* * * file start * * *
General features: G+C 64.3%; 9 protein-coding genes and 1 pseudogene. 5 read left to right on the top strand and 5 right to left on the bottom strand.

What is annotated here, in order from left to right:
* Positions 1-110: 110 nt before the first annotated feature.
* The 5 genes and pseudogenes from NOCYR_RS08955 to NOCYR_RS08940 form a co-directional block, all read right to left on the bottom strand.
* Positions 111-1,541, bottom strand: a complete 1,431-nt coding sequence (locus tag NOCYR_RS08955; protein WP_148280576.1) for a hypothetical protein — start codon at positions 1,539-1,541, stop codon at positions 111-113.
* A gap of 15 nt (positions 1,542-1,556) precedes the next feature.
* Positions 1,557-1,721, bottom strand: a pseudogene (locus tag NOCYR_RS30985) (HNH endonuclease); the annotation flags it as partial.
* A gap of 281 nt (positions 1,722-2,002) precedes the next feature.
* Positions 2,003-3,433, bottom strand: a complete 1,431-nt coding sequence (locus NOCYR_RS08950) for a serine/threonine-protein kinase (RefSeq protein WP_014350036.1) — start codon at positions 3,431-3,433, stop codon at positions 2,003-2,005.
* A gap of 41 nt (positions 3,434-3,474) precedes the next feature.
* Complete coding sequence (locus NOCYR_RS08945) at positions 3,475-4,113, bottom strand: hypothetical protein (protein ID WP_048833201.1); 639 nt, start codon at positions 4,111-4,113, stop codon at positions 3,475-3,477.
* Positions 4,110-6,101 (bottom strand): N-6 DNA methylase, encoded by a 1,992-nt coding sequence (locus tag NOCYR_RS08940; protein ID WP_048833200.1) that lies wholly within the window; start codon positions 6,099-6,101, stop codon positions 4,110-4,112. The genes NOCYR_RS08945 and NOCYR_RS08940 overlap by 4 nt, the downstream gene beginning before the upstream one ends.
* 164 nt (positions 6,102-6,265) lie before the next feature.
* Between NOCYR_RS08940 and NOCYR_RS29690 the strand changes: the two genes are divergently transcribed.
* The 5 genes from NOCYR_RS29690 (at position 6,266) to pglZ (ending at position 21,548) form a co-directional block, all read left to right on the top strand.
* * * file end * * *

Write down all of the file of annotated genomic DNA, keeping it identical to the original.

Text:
General features: G+C 64.3%; 9 protein-coding genes and 1 pseudogene. 5 read left to right on the top strand and 5 right to left on the bottom strand.

What is annotated here, in order from left to right:
* Positions 1-110: 110 nt before the first annotated feature.
* The 5 genes and pseudogenes from NOCYR_RS08955 to NOCYR_RS08940 form a co-directional block, all read right to left on the bottom strand.
* Positions 111-1,541, bottom strand: a complete 1,431-nt coding sequence (locus tag NOCYR_RS08955; protein WP_148280576.1) for a hypothetical protein — start codon at positions 1,539-1,541, stop codon at positions 111-113.
* A gap of 15 nt (positions 1,542-1,556) precedes the next feature.
* Positions 1,557-1,721, bottom strand: a pseudogene (locus tag NOCYR_RS30985) (HNH endonuclease); the annotation flags it as partial.
* A gap of 281 nt (positions 1,722-2,002) precedes the next feature.
* Positions 2,003-3,433, bottom strand: a complete 1,431-nt coding sequence (locus NOCYR_RS08950) for a serine/threonine-protein kinase (RefSeq protein WP_014350036.1) — start codon at positions 3,431-3,433, stop codon at positions 2,003-2,005.
* A gap of 41 nt (positions 3,434-3,474) precedes the next feature.
* Complete coding sequence (locus NOCYR_RS08945) at positions 3,475-4,113, bottom strand: hypothetical protein (protein ID WP_048833201.1); 639 nt, start codon at positions 4,111-4,113, stop codon at positions 3,475-3,477.
* Positions 4,110-6,101 (bottom strand): N-6 DNA methylase, encoded by a 1,992-nt coding sequence (locus tag NOCYR_RS08940; protein ID WP_048833200.1) that lies wholly within the window; start codon positions 6,099-6,101, stop codon positions 4,110-4,112. The genes NOCYR_RS08945 and NOCYR_RS08940 overlap by 4 nt, the downstream gene beginning before the upstream one ends.
* 164 nt (positions 6,102-6,265) lie before the next feature.
* Between NOCYR_RS08940 and NOCYR_RS29690 the strand changes: the two genes are divergently transcribed.
* The 5 genes from NOCYR_RS29690 (at position 6,266) to pglZ (ending at position 21,548) form a co-directional block, all read left to right on the top strand.